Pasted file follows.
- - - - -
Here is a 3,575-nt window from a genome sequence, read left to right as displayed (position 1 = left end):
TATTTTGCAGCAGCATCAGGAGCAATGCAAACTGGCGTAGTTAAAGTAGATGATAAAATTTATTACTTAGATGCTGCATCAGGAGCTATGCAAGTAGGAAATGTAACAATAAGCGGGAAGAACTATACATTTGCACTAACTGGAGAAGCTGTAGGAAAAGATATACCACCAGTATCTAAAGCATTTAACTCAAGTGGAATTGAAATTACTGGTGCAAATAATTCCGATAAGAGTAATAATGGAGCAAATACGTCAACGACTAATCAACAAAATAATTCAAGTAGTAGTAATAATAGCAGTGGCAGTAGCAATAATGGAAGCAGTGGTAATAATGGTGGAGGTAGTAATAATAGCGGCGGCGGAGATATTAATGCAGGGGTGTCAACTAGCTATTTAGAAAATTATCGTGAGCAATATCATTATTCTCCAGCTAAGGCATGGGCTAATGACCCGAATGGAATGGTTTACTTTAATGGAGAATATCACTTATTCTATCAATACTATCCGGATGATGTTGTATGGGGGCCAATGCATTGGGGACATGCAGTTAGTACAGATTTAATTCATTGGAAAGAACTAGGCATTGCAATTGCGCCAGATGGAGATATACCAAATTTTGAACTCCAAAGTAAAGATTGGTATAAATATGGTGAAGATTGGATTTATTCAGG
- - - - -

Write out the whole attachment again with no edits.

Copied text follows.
Here is a 3,575-nt window from a genome sequence, read left to right as displayed (position 1 = left end):
TATTTTGCAGCAGCATCAGGAGCAATGCAAACTGGCGTAGTTAAAGTAGATGATAAAATTTATTACTTAGATGCTGCATCAGGAGCTATGCAAGTAGGAAATGTAACAATAAGCGGGAAGAACTATACATTTGCACTAACTGGAGAAGCTGTAGGAAAAGATATACCACCAGTATCTAAAGCATTTAACTCAAGTGGAATTGAAATTACTGGTGCAAATAATTCCGATAAGAGTAATAATGGAGCAAATACGTCAACGACTAATCAACAAAATAATTCAAGTAGTAGTAATAATAGCAGTGGCAGTAGCAATAATGGAAGCAGTGGTAATAATGGTGGAGGTAGTAATAATAGCGGCGGCGGAGATATTAATGCAGGGGTGTCAACTAGCTATTTAGAAAATTATCGTGAGCAATATCATTATTCTCCAGCTAAGGCATGGGCTAATGACCCGAATGGAATGGTTTACTTTAATGGAGAATATCACTTATTCTATCAATACTATCCGGATGATGTTGTATGGGGGCCAATGCATTGGGGACATGCAGTTAGTACAGATTTAATTCATTGGAAAGAACTAGGCATTGCAATTGCGCCAGATGGAGATATACCAAATTTTGAACTCCAAAGTAAAGATTGGTATAAATATGGTGAAGATTGGATTTATTCAGG